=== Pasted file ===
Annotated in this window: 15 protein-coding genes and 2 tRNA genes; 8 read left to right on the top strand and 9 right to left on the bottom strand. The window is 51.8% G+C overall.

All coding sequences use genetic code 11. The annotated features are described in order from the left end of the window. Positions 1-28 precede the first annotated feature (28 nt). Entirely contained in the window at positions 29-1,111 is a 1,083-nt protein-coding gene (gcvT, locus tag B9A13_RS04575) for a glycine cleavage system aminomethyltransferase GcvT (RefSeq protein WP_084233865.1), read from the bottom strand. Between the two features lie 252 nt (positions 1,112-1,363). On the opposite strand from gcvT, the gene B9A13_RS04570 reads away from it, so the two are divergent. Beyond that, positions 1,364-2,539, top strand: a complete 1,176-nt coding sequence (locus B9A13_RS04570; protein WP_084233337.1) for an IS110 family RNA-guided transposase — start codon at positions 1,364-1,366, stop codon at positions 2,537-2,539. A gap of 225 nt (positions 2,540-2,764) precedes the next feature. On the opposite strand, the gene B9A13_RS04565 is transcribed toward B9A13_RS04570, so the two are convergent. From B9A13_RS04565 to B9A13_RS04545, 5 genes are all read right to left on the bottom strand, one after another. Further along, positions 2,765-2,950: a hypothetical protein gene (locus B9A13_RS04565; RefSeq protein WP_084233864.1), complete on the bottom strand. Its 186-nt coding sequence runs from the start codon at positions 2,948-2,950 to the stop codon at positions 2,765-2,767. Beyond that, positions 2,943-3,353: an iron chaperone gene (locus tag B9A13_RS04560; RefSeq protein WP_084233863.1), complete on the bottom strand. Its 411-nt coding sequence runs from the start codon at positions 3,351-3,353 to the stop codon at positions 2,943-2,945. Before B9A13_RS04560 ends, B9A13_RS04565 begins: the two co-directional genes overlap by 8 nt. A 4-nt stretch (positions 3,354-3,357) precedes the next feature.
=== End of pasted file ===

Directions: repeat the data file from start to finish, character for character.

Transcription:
Annotated in this window: 15 protein-coding genes and 2 tRNA genes; 8 read left to right on the top strand and 9 right to left on the bottom strand. The window is 51.8% G+C overall.

All coding sequences use genetic code 11. The annotated features are described in order from the left end of the window. Positions 1-28 precede the first annotated feature (28 nt). Entirely contained in the window at positions 29-1,111 is a 1,083-nt protein-coding gene (gcvT, locus tag B9A13_RS04575) for a glycine cleavage system aminomethyltransferase GcvT (RefSeq protein WP_084233865.1), read from the bottom strand. Between the two features lie 252 nt (positions 1,112-1,363). On the opposite strand from gcvT, the gene B9A13_RS04570 reads away from it, so the two are divergent. Beyond that, positions 1,364-2,539, top strand: a complete 1,176-nt coding sequence (locus B9A13_RS04570; protein WP_084233337.1) for an IS110 family RNA-guided transposase — start codon at positions 1,364-1,366, stop codon at positions 2,537-2,539. A gap of 225 nt (positions 2,540-2,764) precedes the next feature. On the opposite strand, the gene B9A13_RS04565 is transcribed toward B9A13_RS04570, so the two are convergent. From B9A13_RS04565 to B9A13_RS04545, 5 genes are all read right to left on the bottom strand, one after another. Further along, positions 2,765-2,950: a hypothetical protein gene (locus B9A13_RS04565; RefSeq protein WP_084233864.1), complete on the bottom strand. Its 186-nt coding sequence runs from the start codon at positions 2,948-2,950 to the stop codon at positions 2,765-2,767. Beyond that, positions 2,943-3,353: an iron chaperone gene (locus tag B9A13_RS04560; RefSeq protein WP_084233863.1), complete on the bottom strand. Its 411-nt coding sequence runs from the start codon at positions 3,351-3,353 to the stop codon at positions 2,943-2,945. Before B9A13_RS04560 ends, B9A13_RS04565 begins: the two co-directional genes overlap by 8 nt. A 4-nt stretch (positions 3,354-3,357) precedes the next feature.